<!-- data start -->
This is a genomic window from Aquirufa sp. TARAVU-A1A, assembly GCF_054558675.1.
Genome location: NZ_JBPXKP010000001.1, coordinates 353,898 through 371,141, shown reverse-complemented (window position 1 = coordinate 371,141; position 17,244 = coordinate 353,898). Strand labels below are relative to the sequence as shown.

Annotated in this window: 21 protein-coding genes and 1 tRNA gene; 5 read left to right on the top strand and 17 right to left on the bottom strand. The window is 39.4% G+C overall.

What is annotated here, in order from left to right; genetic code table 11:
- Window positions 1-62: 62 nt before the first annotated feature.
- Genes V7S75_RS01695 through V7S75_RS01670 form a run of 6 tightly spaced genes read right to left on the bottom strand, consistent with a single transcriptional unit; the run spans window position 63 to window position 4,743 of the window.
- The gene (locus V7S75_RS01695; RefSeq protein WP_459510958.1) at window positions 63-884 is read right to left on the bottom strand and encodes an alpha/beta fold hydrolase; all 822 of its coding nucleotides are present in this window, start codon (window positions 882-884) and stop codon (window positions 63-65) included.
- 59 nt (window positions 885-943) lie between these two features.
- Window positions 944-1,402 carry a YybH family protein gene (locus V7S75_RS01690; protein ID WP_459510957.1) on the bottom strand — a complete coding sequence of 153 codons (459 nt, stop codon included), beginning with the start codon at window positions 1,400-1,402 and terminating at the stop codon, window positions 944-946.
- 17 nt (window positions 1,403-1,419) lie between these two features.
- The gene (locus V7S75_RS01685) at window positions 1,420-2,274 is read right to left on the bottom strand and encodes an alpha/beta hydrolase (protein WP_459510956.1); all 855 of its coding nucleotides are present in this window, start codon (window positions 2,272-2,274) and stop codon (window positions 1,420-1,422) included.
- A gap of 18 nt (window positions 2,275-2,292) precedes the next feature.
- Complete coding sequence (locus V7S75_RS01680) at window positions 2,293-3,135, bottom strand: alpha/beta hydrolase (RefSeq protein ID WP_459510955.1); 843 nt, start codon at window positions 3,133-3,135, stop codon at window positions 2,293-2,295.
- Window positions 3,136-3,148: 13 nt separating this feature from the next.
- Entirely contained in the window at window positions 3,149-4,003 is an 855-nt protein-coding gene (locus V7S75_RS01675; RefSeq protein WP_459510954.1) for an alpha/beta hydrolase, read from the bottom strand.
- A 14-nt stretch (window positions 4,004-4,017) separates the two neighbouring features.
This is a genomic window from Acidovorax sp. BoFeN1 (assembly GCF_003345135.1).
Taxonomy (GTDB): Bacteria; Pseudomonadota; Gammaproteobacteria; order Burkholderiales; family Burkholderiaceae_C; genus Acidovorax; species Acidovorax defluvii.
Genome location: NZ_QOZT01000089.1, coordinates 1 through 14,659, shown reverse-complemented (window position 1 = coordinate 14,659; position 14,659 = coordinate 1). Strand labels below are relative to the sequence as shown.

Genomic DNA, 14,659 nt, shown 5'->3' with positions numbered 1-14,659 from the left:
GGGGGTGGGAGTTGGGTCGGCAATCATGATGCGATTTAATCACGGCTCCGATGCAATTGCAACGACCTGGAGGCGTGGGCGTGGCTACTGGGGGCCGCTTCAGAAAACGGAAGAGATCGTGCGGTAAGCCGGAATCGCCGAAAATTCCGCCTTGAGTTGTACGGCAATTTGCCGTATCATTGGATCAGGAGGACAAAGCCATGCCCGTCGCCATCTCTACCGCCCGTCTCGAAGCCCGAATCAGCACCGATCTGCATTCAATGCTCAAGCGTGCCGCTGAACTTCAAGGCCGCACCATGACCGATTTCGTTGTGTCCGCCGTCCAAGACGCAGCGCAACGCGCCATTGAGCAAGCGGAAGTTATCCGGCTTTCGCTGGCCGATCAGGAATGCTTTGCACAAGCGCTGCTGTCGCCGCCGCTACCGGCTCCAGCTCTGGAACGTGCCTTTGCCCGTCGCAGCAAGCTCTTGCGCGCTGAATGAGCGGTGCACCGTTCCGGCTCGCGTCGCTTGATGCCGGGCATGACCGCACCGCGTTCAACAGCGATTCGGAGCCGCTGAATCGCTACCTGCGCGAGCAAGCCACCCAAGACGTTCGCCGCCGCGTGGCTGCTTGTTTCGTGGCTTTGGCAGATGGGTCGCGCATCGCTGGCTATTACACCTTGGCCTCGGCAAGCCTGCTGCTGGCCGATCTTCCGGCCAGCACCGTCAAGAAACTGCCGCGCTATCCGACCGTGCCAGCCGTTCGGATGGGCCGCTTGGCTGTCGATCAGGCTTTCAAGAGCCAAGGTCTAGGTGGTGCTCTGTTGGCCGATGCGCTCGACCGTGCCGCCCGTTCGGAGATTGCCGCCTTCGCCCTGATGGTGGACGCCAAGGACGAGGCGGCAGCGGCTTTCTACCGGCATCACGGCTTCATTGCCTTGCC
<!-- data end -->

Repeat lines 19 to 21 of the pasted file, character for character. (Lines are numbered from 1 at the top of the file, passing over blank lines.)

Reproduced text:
Genome location: NZ_QOZT01000089.1, coordinates 1 through 14,659, shown reverse-complemented (window position 1 = coordinate 14,659; position 14,659 = coordinate 1). Strand labels below are relative to the sequence as shown.

Genomic DNA, 14,659 nt, shown 5'->3' with positions numbered 1-14,659 from the left:
GGGGGTGGGAGTTGGGTCGGCAATCATGATGCGATTTAATCACGGCTCCGATGCAATTGCAACGACCTGGAGGCGTGGGCGTGGCTACTGGGGGCCGCTTCAGAAAACGGAAGAGATCGTGCGGTAAGCCGGAATCGCCGAAAATTCCGCCTTGAGTTGTACGGCAATTTGCCGTATCATTGGATCAGGAGGACAAAGCCATGCCCGTCGCCATCTCTACCGCCCGTCTCGAAGCCCGAATCAGCACCGATCTGCATTCAATGCTCAAGCGTGCCGCTGAACTTCAAGGCCGCACCATGACCGATTTCGTTGTGTCCGCCGTCCAAGACGCAGCGCAACGCGCCATTGAGCAAGCGGAAGTTATCCGGCTTTCGCTGGCCGATCAGGAATGCTTTGCACAAGCGCTGCTGTCGCCGCCGCTACCGGCTCCAGCTCTGGAACGTGCCTTTGCCCGTCGCAGCAAGCTCTTGCGCGCTGAATGAGCGGTGCACCGTTCCGGCTCGCGTCGCTTGATGCCGGGCATGACCGCACCGCGTTCAACAGCGATTCGGAGCCGCTGAATCGCTACCTGCGCGAGCAAGCCACCCAAGACGTTCGCCGCCGCGTGGCTGCTTGTTTCGTGGCTTTGGCAGATGGGTCGCGCATCGCTGGCTATTACACCTTGGCCTCGGCAAGCCTGCTGCTGGCCGATCTTCCGGCCAGCACCGTCAAGAAACTGCCGCGCTATCCGACCGTGCCAGCCGTTCGGATGGGCCGCTTGGCTGTCGATCAGGCTTTCAAGAGCCAAGGTCTAGGTGGTGCTCTGTTGGCCGATGCGCTCGACCGTGCCGCCCGTTCGGAGATTGCCGCCTTCGCCCTGATGGTGGACGCCAAGGACGAGGCGGCAGCGGCTTTCTACCGGCATCACGGCTTCATTGCCTTGCC